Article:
Truffles, among the world's most expensive delicacies, are fungi that grow under the soil and leaf litter at the roots of several tree species. They require dogs or pigs to find them. The Italian dog known as the Lagotto Romagnolo is specifically bred for truffle hunting, but other breeds are suited to learning the task. Not only must you train these dogs to find truffles, but you must train them not to eat the little fungus fruits. The same canines that hunt for truffles can also find morels.
Truffle and Mushroom Hunting
Any dog can potentially become a truffle or mushroom hunter, but not every breed is perfectly suited to the task. You can try out your dog's skills at truffle hunting clinics held throughout the country. The training period for "professional" truffle hunting canines lasts between two and four months. If you want to purchase a well-trained dog specifically for truffle or mushroom hunting, expect to pay in the six figures.
Originally used as a water dog in the Italian marshes, the Lagotto Romagnolo has been used for truffle hunting since at least the 19th century. Between the end of World War I and the start of World War II, the breed was used by virtually all Italian truffle hunters. The medium-size, curly-haired canine appears in various shades of brown. Besides his keen nose for mushrooms, this smart dog is easy to train and makes a good family pet.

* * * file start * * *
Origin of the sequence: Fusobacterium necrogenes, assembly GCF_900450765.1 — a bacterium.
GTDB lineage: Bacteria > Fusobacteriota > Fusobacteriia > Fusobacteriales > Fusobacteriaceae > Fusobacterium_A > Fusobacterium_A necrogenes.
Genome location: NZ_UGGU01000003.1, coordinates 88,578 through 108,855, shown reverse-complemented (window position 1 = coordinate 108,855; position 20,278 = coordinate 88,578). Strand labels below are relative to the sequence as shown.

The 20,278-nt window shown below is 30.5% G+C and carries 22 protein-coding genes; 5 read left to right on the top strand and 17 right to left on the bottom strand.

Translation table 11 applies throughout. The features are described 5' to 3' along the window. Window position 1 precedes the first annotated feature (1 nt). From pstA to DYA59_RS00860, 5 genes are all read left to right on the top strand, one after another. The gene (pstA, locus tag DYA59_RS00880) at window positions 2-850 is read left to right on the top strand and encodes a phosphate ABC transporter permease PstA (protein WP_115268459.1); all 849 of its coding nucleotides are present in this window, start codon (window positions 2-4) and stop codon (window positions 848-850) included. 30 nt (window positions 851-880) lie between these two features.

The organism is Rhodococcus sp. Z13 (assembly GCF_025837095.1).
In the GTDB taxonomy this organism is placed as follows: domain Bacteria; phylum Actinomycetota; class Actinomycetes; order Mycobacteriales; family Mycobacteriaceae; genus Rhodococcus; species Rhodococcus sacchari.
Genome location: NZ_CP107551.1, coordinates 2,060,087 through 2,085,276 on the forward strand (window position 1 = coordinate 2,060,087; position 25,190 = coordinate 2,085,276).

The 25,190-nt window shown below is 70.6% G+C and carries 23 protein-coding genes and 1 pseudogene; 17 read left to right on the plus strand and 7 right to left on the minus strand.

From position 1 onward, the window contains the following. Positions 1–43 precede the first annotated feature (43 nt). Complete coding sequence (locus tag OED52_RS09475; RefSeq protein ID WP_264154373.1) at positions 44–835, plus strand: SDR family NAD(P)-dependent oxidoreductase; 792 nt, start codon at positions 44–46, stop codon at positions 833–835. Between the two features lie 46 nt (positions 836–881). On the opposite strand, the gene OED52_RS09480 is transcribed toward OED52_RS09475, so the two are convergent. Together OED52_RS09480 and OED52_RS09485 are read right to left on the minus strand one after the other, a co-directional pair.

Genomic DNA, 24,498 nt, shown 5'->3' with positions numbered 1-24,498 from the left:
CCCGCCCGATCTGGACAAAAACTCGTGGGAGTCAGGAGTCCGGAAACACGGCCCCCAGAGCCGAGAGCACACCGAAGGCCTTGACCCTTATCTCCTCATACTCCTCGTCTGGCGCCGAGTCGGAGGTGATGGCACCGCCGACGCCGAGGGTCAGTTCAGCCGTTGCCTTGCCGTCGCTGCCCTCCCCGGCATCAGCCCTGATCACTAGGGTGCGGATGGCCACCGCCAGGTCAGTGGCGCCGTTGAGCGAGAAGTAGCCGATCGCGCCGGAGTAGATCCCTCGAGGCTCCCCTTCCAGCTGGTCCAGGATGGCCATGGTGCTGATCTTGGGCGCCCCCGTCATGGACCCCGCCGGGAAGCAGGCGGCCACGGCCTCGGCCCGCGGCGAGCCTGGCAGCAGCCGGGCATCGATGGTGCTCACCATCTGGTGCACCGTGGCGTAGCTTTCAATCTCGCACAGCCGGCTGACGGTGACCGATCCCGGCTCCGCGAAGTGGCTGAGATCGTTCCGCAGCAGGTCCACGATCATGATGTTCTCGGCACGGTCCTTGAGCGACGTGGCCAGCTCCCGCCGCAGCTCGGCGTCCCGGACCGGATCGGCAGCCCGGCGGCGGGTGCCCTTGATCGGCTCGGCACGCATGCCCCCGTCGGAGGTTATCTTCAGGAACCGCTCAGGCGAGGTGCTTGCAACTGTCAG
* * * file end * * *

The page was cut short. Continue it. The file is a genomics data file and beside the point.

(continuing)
Dogs that shine at detection work often succeed in truffle hunting. These breeds include the German shepherd and Belgian malinois, dogs used by law enforcement and security agencies worldwide. Not only are these dogs talented truffle hunters, but they're also smart and easily trained, and they possess a good work ethic. While scenting is paramount in truffle training, it's of little use unless the canine is also obedient and cooperative. The same sort of discipline required for truffle hunting is needed for the more serious pursuits of bomb detection or search-and-rescue.
Dogs bred specifically for sport, such as Labrador and golden retrievers, can excel as truffle hunters. So can various types of setters and pointers. Even beagles can make good truffle hunters, since they're especially ruled by their noses. If you want to train a sporting breed for the task, choose a dog from field lines rather than from show lines: Breeders of the former make a special effort to pass on hunting talent in their dogs.
Jane Meggitt has been a writer for more than 20 years. In addition to reporting for a major newspaper chain, she has been published in "Horse News," "Suburban Classic," "Hoof Beats," "Equine Journal" and other publications. She has a Bachelor of Arts in English from New York University and an Associate of Arts from the American Academy of Dramatics Arts, New York City.